What real change looks like

Surveying the political landscape, it is easy for conservatives to become, shall we say, disillusioned. The recent electoral slaughter notwithstanding, conservative principles have been on the decline for quite some time. Even the Republican Party, supposed to be the party of conservatism, has abandoned a conservative method of governance for one that represents simply a watered-down version of the agenda of their Democratic counterparts.

In fact, I would submit that this is precisely the reason for the defeat at the polls of so many Republicans. The Republican Party has been tarnished by a lack of conviction. Rather than sticking to a core set of values and proposing solutions to America’s problems based on those values, Republicans have for years been simply reacting to the proposals of Democrats with a “lite” version of whatever their idea is.

So the people have spoken, and they want “change.” Here, however, is the golden opportunity for conservatives. The change represented by the new Democratic majorities in Congress and their President-elect doesn’t appear to be change at all. Rather, the “change” coming to Washington is, in fact, a furtherance of the policies that have been implemented in this country for decades. Granted, Obama and the Democrats will likely implement these policies to an extreme not heretofore presented, but they are still the same policies that we’ve seen for decades.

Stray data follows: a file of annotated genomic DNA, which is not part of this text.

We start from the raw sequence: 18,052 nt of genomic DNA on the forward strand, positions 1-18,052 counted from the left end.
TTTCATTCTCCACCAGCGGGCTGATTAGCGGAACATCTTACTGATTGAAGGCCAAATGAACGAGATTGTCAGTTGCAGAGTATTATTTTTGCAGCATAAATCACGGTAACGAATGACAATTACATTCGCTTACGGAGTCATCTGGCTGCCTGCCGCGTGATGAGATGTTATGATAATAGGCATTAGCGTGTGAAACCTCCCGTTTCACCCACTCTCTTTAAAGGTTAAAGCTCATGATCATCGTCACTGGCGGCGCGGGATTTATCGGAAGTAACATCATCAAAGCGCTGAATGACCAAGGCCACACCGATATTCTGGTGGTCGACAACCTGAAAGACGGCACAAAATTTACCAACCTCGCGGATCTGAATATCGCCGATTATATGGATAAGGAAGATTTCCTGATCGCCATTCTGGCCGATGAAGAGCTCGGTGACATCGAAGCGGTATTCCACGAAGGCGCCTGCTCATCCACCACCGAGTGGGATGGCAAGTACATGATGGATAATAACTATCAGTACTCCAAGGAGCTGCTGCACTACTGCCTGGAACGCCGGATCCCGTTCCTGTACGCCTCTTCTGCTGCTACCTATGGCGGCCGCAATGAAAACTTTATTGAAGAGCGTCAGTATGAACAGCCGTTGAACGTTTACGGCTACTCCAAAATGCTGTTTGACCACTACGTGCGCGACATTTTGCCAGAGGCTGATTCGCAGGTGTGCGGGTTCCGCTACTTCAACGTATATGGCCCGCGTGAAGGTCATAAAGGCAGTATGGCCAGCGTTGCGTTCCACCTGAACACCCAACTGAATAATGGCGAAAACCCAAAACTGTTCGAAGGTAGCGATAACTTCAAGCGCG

Bad economy? Spend more government money. Energy policy? Go green. Foreign policy? Make nice with the enemy. Taxes? Raise ’em. And on and on it goes. Every single policy idea being proposed by the Democrats at this juncture is nothing but a regurgitation of a policy that has either been tried or proposed for a long, long time.

So what would real change look like? Real change would be a return to the principles that made this country great, not a continuance of the failed policies of the past. Real change would be a complete turnaround from the decline toward Socialism that this country has been undertaking. Revamping major, failing government programs such as Social Security and our education policy would be real change. Advancing the narrative that America works best when it’s Americans doing the work, rather than the government, would represent real change. Ending the lifestyle of career politicians would be real change.

Conservatives have an opportunity to change the narrative, and it is one that we can ill afford to squander. We must not be in denial about the fact that the people are demanding change, we just need to present them with the change that they desire. Americans are instinctively conservative. They don’t like government meddling in the personal affairs and are offended at the idea that they cannot take care of themselves and so the government must interfere. Conservatives must begin right now by triangulating, in the mold of Dick Morris, the Democrat’s message and pointing out to the people of this country that furthering the decline of this country is not, in fact, real change.

It is a Herculean task, as the media is against us. However, if conservatives want to stop the decimation of not only our values but the country in general, it is a task that they must undertake with fervor. Our ideas win when we adhere to them and present them to the electorate in the form of real solutions. We must get to work advancing our cause and our ideas, before the entrenched liberal policies of the past become the standard by which everything is measured.

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